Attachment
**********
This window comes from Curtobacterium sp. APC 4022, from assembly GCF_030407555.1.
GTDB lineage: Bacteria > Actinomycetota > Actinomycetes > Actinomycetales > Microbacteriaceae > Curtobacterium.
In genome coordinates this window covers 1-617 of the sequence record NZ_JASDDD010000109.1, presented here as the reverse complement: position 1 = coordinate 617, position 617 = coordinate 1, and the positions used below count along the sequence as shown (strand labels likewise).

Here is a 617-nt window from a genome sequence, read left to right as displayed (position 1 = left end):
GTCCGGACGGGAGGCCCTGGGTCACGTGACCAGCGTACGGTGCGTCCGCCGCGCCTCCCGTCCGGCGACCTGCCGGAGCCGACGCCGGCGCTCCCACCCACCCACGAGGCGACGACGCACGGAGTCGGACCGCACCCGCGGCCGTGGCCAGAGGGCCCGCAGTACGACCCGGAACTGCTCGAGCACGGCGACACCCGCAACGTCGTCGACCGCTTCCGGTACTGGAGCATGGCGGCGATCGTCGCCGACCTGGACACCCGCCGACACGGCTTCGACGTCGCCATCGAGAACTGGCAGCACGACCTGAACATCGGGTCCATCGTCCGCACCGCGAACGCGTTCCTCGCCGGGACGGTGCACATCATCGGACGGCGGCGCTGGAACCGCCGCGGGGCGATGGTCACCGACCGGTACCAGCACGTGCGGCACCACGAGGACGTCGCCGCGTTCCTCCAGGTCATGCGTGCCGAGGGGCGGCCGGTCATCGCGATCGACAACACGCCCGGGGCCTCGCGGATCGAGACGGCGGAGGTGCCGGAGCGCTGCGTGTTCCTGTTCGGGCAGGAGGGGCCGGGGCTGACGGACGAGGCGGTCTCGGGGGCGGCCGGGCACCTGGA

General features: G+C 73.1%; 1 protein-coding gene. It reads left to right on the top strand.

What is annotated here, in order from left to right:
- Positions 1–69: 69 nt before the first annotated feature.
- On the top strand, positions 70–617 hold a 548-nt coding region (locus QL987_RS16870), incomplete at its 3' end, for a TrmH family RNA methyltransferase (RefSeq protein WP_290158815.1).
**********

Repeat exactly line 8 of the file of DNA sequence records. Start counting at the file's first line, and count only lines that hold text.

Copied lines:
- Positions 1–69: 69 nt before the first annotated feature.